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NEA, AU and U.S. Department of State Announce NEA International Arts Journalism Institute in the Visual Arts

WASHINGTON, DC.- American University (AU), National Endowment for the Arts (NEA) and the U.S. Department of State announced today that applications are being accepted for the inaugural NEA International Arts Journalism Institute in Visual Arts, to take place June 12-26, 2009. Applications for American journalists are due April 17, 2009.

The International Arts Journalism Institute in Visual Arts is a partnership between the NEA and the Bureau of Educational and Cultural Affairs of the U.S. Department of State (ECA) and is administered by American University. This first NEA journalism institute focused on visual arts demonstrates the NEA's commitment -- shared by ECA -- to supporting informed arts criticism. Previous NEA journalism institutes have focused on dance, music, and theater.

During the two-week visual arts institute, up to 12 writers, editors, and broadcast and online producers from the United States, as well as up to 12 journalists from overseas, will visit museums, attend lectures, and participate in writing workshops. All sessions will be conducted in English. Based at AU, the journalists will take day trips throughout the mid-Atlantic region, visiting art galleries and museums in New York, Philadelphia, Baltimore and Washington, D.C., with an emphasis on American art since 1860. The journalists will meet with visual art professionals ranging from curators at major museums to directors of small galleries. Acting NEA Chairman Patrice Walker Powell said, "Since 2004, the NEA's arts journalism institutes have offered American journalists a chance to hone their reviewing skills and expand their cultural knowledge. We are pleased to now share this unique experience with international journalists who benefit not only from the professional training and cross-cultural dialogue, but have an opportunity to view masterpieces of American art."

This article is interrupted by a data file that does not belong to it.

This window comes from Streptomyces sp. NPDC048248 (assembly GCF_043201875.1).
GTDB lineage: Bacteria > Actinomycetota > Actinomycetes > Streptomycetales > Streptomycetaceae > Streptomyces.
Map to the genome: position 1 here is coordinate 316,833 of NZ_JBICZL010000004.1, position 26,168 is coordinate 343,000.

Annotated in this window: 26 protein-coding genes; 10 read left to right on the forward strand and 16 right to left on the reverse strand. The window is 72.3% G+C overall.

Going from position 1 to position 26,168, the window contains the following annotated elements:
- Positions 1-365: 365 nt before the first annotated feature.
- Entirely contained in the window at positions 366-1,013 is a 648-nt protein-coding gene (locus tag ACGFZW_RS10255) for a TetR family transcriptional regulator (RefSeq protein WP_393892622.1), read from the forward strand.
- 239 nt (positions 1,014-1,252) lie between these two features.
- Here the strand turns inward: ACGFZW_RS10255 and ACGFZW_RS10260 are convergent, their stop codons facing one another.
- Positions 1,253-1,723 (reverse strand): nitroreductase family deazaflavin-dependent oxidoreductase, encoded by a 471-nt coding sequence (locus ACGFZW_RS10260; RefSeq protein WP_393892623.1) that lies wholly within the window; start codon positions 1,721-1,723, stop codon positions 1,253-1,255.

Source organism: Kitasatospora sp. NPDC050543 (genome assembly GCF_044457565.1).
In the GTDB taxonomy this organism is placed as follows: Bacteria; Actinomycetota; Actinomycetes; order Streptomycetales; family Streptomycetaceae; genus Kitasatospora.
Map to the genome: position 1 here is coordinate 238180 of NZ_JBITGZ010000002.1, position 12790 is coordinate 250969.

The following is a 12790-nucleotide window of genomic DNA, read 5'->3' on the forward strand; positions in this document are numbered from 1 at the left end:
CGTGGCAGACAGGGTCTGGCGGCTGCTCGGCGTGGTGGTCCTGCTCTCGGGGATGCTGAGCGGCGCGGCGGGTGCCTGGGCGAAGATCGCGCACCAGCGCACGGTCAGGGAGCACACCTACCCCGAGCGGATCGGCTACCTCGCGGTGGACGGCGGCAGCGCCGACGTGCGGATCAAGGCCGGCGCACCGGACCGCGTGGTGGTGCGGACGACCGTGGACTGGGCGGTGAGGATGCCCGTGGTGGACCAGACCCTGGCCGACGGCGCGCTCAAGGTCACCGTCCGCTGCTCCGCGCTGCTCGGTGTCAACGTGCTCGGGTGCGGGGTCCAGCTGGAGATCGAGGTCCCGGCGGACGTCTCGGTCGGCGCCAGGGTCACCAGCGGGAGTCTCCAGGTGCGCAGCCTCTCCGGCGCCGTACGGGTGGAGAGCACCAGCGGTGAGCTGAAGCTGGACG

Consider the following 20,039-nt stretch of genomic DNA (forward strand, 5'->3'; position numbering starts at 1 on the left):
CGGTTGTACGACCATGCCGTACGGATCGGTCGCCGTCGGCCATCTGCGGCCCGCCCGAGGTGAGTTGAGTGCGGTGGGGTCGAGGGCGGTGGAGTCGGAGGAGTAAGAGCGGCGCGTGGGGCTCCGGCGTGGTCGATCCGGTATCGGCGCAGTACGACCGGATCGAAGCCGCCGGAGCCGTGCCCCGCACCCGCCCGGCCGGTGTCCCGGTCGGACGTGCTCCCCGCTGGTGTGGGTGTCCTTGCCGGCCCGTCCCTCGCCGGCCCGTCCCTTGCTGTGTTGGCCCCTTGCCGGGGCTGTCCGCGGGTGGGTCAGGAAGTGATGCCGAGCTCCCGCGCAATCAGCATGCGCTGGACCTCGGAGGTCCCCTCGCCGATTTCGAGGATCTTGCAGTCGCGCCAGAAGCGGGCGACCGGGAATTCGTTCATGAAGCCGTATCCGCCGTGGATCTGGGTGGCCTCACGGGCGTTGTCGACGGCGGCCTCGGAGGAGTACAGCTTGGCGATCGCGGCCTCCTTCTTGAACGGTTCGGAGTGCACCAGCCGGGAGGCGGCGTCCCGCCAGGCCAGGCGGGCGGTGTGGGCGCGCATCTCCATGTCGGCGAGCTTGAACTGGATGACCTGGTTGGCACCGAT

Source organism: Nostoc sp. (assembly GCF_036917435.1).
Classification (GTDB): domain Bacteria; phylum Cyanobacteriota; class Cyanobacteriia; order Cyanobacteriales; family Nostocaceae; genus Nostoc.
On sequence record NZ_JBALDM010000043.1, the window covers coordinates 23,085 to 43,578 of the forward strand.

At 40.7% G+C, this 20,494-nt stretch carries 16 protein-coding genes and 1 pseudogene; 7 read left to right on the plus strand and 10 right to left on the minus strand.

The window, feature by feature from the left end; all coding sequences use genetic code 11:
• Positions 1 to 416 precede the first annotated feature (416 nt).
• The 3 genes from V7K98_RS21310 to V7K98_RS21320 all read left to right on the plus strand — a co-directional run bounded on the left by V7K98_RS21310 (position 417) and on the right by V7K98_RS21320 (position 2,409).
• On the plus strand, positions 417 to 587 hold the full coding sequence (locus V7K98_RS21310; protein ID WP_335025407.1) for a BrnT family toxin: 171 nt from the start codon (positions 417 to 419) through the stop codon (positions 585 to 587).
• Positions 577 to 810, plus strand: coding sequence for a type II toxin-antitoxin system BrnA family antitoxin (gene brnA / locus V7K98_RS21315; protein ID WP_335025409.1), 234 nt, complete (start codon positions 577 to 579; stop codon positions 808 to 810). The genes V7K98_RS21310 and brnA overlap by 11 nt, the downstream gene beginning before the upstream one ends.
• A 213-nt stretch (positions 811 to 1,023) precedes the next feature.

Referring to the partnership between the Bureau of Educational and Cultural Affairs and the NEA, Deputy Assistant Secretary of State for Professional and Cultural Exchanges Alina L. Romanowski explained, "The U.S. Department of State is pleased to support the participation of international journalists in this new NEA institute. America's visual arts reflect important and unique aspects of our society and the international participants will thus deepen their understanding of the values, challenges and triumphs faced by Americans throughout our history. U.S. participants will likewise be able to benefit from the opportunity to dialogue with foreign counterparts."

American University Provost Scott Bass said the university and its museum will provide an exceptional home for the institute. "The AU Museum, in collaboration with the NEA and ECA, provides a unique combination of talent and resources to explore art forms from the perspective of the journalist," Bass said. "By engaging project participants from the United States and other countries, using professionals from the College of Arts & Sciences and the School of Communication, this institute will be encouraging those chosen to participate to make informed critical insights in the visual arts."

Jack Rasmussen, director and curator of American University Museum, will direct the NEA International Arts Journalism Institute in Visual Arts. Mr. Rasmussen stated, "The Institute will place American art in its historical and cultural context, and bring participants into close working contact with artists, curators, dealers, and critics in the United States today."

Since 2004, more than 250 journalists from all 50 states have attended NEA journalism institutes: the Institute for Music and Opera at Columbia University Graduate School of Journalism in New York; the Institute for Dance Criticism at the American Dance Festival in Durham, N.C; or the Theater and Musical Theater Institute at USC Annenberg School for Communication in Los Angeles. Funded by a multimillion-dollar NEA initiative, the institutes offer intensive training for arts reporters and their editors, especially those who live and work outside the major cultural centers.

By adding visual arts to the roster of available arts journalism institutes, the NEA continues building momentum for the visual arts. Visual arts milestones marked in 2008 include the addition of a domestic component to the Arts and Artifacts Indemnity Program and publishing the catalog for The Dorothy and Herbert Vogel Collection: Fifty Works for Fifty States, a project of the National Gallery of Art.

Applications for American journalists are due April 17, 2009. For more information, please visit:

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